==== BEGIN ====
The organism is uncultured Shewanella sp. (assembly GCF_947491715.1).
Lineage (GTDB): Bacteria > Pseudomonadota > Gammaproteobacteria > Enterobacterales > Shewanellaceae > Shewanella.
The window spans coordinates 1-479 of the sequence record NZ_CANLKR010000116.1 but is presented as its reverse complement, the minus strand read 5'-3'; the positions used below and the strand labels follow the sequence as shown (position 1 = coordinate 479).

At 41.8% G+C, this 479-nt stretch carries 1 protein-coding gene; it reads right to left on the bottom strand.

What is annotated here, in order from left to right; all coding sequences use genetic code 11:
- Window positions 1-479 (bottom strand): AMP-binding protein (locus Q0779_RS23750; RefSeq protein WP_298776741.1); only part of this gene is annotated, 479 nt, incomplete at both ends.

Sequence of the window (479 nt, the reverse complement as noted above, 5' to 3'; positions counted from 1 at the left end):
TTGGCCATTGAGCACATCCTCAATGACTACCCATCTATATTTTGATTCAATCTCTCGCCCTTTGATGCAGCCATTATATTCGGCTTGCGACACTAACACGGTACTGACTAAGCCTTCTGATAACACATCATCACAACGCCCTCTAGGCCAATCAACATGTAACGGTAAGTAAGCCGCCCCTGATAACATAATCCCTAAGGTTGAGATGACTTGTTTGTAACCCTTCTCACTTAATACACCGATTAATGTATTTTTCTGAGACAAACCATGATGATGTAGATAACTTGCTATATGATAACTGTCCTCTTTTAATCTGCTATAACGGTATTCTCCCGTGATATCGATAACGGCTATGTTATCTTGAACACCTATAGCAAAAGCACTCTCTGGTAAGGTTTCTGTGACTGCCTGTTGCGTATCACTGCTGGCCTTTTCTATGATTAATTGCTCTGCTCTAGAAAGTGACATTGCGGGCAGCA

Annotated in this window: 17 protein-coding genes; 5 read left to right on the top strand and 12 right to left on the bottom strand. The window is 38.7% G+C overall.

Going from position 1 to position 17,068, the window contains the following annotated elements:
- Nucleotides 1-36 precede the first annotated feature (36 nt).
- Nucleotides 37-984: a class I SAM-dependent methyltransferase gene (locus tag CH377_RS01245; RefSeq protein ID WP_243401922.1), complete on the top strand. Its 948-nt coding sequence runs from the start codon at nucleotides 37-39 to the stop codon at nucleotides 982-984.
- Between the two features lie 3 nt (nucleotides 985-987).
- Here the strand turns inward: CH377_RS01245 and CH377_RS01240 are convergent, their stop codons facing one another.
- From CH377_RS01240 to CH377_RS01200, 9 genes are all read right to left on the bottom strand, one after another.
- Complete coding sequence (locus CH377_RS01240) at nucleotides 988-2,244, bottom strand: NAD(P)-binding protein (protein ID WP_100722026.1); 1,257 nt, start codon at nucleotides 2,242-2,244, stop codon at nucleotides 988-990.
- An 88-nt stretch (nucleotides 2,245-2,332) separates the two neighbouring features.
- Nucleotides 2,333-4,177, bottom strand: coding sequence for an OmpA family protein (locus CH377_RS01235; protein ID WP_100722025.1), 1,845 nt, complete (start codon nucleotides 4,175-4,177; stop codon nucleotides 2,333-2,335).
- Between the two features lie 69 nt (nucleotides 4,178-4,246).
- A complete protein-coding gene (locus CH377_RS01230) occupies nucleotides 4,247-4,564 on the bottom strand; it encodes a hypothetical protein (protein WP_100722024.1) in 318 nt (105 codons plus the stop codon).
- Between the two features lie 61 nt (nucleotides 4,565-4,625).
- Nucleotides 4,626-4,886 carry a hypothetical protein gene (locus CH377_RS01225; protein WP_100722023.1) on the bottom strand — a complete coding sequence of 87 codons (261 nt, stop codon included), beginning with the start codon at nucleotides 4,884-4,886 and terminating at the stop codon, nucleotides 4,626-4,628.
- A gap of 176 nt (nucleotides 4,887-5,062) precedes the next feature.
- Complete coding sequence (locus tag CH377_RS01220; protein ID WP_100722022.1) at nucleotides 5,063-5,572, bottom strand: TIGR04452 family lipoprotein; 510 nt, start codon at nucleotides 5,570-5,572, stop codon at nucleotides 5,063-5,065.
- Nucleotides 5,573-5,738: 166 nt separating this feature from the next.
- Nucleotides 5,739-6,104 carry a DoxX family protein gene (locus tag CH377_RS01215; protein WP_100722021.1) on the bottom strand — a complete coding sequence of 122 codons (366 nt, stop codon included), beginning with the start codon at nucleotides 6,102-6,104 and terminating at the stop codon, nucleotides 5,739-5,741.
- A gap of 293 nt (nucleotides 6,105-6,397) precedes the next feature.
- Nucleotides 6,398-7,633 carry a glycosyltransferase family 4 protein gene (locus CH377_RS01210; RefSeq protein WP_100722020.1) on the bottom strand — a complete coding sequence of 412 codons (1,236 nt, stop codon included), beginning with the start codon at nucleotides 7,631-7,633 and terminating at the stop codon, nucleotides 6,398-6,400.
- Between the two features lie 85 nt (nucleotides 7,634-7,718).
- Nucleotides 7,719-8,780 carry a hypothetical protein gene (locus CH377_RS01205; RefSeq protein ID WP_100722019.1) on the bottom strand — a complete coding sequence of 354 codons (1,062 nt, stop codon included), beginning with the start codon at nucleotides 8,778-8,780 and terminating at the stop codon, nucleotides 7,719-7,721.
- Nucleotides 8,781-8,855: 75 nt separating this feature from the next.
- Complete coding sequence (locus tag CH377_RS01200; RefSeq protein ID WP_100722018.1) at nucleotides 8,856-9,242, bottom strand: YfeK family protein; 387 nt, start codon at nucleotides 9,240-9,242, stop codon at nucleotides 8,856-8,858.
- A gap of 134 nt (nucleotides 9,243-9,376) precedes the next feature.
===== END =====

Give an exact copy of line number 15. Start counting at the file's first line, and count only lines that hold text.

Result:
- From CH377_RS01240 to CH377_RS01200, 9 genes are all read right to left on the bottom strand, one after another.